from The American Heritage® Dictionary of the English Language, 4th Edition
- n. A sturdy yellow or buff cotton cloth.
- n. Trousers made of this cloth.
- n. A Chinese porcelain with a blue-and-white pattern.
from Wiktionary, Creative Commons Attribution/Share-Alike License
- n. a type of cotton cloth originally from Nanking in China.
from the GNU version of the Collaborative International Dictionary of English
- n. A species of cloth, of a firm texture, originally brought from China, made of a species of cotton (Gossypium religiosum) that is naturally of a brownish yellow color quite indestructible and permanent.
- n. An imitation of this cloth by artificial coloring.
- n. Trousers made of nankeen.
from The Century Dictionary and Cyclopedia
- n. A sort of cotton cloth, usually of a yellow color, made at Nanking in China.
- n. plural Trousers or breeches made of this material.
from WordNet 3.0 Copyright 2006 by Princeton University. All rights reserved.
- n. a durable fabric formerly loomed by hand in China from natural cotton having a yellowish color
– a little old man in nankeen trousers and vest, a long blue coat and ruffled shirt, leaning on his cane, for he was lame, and smiling and bowing like a true Frenchman.
Scott proceeded to review the standard list of cruel stereotypes and to repeat the derogatory poem that had earlier riled Williams: “Mandarins with yellow buttons, handing you conserves of snails;/Smart young men about Canton in nankeen tights and peacock’s tails.”
The range of colors that could be indicated by the name nankeen overlapped with yellow colors that bore different names, suggesting, despite its origins, that nankeen was the name of greatest value to merchants rather than to manufacturers.
Director, 'of immense wealth, in a waistcoat apparently constructed in serviceable deal by some plain carpenter, but really engendered in the tailor's art, and composed of the material called nankeen, arrived and was received by Mr Dombey alone.
A very short examination of Ellen's patterns ended in favour of the gray merino; and Ellen was commissioned, not only to get and pay for this, but also to choose a dark dress of the same stuff, and enough of a certain article called nankeen for a coat; Mrs. Montgomery truly opining that the old gentleman's care would do more than see her scathless that it would have some regard to the justness and prudence of her purchases.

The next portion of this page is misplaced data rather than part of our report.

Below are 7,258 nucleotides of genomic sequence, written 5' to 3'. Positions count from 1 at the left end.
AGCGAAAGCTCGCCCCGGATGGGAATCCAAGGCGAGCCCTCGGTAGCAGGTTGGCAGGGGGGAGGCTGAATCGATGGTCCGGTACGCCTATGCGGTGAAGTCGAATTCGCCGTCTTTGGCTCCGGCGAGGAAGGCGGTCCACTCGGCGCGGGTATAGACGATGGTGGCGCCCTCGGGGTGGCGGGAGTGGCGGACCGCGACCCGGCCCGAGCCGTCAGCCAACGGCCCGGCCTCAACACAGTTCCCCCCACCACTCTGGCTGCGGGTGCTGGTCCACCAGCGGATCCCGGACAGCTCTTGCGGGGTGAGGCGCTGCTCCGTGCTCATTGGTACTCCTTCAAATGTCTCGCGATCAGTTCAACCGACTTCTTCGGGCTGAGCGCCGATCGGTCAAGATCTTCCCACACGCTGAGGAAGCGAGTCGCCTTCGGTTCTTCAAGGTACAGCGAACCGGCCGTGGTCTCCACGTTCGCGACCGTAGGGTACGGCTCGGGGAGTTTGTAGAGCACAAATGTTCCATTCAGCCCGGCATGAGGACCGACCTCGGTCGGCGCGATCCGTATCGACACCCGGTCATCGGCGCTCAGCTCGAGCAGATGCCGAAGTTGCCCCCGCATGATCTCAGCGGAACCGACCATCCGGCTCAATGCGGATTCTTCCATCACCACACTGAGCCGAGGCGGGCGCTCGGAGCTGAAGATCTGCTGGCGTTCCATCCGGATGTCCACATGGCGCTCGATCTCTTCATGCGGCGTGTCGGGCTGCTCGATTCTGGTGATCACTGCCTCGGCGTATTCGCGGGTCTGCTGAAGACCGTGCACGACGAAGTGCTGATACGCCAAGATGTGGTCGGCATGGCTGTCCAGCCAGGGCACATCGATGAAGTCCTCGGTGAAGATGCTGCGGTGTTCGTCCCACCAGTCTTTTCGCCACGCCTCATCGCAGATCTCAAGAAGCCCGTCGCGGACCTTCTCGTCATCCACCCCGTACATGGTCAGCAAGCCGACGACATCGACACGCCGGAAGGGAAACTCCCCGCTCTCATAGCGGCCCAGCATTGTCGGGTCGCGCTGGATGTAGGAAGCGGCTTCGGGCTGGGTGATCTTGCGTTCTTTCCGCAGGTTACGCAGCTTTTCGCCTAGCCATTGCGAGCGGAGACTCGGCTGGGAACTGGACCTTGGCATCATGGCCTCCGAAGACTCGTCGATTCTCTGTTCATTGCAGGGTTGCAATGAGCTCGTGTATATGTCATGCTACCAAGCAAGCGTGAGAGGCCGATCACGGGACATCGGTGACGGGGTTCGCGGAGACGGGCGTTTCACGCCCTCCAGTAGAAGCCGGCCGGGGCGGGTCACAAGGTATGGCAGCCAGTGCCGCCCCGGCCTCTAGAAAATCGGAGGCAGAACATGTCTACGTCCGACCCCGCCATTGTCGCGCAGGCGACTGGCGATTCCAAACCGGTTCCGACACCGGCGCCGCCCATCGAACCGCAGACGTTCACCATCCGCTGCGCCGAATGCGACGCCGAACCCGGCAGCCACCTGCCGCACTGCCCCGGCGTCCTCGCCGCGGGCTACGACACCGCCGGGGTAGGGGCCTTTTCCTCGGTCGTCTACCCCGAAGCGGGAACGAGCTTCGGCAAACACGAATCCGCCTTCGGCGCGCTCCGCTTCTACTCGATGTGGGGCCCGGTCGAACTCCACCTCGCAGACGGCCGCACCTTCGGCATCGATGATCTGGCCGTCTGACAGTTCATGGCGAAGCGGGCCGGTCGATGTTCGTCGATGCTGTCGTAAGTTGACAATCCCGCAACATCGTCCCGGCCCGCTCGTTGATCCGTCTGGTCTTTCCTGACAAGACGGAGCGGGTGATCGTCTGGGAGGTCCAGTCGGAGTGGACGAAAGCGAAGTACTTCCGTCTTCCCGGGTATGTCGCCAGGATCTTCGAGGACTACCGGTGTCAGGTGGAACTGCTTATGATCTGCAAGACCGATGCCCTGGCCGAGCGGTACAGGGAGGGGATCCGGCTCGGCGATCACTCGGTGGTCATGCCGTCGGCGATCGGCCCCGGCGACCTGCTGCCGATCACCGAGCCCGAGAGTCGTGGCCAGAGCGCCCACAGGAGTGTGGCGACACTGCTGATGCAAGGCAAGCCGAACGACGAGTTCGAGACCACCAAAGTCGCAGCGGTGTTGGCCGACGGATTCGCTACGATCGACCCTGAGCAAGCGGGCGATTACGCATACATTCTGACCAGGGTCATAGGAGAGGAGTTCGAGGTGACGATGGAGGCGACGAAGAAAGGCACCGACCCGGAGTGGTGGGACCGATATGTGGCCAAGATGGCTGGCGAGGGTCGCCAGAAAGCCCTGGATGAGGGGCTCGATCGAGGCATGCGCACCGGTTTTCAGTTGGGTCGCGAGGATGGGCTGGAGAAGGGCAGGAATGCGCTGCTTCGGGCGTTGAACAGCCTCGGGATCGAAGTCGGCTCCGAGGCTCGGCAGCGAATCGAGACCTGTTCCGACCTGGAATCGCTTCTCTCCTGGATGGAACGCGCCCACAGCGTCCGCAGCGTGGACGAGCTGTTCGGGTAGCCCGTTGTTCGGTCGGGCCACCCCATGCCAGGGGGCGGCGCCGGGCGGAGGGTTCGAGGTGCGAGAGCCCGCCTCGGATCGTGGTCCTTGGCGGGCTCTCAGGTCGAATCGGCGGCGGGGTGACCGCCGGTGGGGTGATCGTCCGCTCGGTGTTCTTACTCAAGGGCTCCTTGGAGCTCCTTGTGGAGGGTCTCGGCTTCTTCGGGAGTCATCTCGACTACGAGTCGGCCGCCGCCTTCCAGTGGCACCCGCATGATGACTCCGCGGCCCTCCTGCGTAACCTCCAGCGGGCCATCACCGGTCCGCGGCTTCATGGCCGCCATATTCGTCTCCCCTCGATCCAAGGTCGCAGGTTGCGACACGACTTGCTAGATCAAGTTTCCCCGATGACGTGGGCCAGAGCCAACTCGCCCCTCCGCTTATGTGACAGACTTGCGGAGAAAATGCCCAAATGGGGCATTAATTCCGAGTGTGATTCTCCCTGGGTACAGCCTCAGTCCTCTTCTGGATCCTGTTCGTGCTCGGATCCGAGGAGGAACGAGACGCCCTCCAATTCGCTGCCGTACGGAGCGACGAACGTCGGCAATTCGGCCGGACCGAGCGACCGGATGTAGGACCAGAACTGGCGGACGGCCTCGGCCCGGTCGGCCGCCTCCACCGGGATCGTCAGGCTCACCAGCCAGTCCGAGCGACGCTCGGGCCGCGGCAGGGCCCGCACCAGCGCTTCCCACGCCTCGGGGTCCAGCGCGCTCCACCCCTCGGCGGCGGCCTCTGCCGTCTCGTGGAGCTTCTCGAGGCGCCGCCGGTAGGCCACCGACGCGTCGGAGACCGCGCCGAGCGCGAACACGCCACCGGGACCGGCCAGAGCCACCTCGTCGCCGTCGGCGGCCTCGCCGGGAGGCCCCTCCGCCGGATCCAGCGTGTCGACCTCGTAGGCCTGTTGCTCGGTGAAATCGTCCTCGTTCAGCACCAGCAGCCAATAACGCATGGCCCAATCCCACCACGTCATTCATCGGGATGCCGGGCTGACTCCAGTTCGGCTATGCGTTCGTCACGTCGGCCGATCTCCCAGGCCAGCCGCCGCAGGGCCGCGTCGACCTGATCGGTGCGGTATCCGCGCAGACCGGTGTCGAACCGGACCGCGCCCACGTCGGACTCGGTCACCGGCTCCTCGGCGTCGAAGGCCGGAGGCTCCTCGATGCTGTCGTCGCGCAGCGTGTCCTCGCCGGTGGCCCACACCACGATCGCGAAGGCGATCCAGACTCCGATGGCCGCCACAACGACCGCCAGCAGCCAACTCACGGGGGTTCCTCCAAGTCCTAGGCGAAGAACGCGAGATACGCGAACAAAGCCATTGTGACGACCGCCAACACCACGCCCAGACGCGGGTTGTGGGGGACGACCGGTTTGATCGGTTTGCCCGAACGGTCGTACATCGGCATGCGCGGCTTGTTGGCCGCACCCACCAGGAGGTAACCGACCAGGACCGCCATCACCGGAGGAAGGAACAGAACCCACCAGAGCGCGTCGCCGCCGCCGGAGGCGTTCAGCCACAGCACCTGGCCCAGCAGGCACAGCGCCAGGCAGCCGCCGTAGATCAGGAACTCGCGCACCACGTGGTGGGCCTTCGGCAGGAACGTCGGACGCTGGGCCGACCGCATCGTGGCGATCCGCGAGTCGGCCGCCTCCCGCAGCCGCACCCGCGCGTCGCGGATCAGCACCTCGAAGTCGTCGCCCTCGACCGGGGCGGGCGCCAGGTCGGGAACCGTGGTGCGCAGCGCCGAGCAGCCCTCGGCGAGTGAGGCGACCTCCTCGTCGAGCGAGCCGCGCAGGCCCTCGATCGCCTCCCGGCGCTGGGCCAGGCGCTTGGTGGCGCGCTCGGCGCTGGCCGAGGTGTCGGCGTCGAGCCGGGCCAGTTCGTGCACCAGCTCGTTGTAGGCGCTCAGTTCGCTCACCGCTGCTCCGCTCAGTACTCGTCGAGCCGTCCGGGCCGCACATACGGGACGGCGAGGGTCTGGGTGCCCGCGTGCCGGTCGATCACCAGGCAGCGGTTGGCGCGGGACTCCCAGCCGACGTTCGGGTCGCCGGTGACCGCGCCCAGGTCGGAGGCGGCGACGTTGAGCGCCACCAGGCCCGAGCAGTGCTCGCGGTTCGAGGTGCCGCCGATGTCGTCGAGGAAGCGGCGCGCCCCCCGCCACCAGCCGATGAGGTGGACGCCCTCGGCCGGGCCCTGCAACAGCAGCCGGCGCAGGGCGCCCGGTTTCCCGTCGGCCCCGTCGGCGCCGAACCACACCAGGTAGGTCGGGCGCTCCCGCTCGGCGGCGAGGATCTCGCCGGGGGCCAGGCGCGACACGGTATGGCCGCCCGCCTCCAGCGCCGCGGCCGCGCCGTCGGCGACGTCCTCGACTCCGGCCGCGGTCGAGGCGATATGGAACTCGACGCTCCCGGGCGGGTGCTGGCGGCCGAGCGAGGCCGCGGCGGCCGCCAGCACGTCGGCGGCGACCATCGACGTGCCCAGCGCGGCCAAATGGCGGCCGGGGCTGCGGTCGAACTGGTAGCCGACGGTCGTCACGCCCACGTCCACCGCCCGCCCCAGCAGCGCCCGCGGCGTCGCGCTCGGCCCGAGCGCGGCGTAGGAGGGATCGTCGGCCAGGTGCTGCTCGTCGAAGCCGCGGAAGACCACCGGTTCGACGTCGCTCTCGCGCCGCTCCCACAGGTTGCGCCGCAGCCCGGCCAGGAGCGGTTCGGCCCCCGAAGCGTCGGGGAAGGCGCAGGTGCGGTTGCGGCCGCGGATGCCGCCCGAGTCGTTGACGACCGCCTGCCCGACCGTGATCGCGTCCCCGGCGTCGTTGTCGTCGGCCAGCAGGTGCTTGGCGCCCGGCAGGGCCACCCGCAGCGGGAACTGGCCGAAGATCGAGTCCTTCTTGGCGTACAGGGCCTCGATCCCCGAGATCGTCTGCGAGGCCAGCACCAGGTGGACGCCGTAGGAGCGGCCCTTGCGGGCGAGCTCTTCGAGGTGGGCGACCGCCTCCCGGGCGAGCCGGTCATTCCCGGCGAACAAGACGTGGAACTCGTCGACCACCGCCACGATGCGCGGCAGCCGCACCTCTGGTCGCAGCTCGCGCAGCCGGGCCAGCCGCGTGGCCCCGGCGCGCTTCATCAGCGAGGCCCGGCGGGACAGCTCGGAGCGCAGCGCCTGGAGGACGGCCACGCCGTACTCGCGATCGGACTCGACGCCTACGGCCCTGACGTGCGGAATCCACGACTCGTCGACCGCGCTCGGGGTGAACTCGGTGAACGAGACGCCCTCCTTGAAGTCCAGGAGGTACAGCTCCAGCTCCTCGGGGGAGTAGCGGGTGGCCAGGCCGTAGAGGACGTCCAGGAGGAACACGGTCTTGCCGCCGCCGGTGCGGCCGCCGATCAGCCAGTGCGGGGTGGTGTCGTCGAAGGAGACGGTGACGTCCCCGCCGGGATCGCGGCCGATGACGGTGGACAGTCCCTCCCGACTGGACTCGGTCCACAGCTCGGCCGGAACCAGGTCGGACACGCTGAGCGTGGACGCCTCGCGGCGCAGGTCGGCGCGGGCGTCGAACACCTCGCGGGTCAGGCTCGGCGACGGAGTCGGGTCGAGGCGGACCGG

A coarse-looking black or blue blouse, of that material known to us as "nankeen," a tiny apron confined to the waist by a slender scarlet cord -- their only bit of bright color -- short wide trousers, almost as broad at the bottoms as they are long, bare legs and feet -- such is a vision of the Chinese woman of the working classes.
The material must be soaked in a solution of tin crystals before dipping, if a pure orange is desired, as without this the color will be a pink buff -- or "nankeen" color.
Director,’ of immense wealth, in a waistcoat apparently constructed in serviceable deal by some plain carpenter, but really engendered in the tailor’s art, and composed of the material called nankeen, arrived and was received by Mr Dombey alone.
He was very gay, but one felt the force of government in him; there was dictation in his joviality; his principal ornament was a pair of trousers of elephant-leg pattern of nankeen, with straps of braided copper wire; he carried a stout rattan worth two hundred francs in his hand, and, as he treated himself to everything, a strange thing called a cigar in his mouth.
Originally a natural yellow-brown cotton cloth native to China, nankeen, as eighteenth - and nineteenth-century references to it suggest, was a fashionable color created in the dyehouse.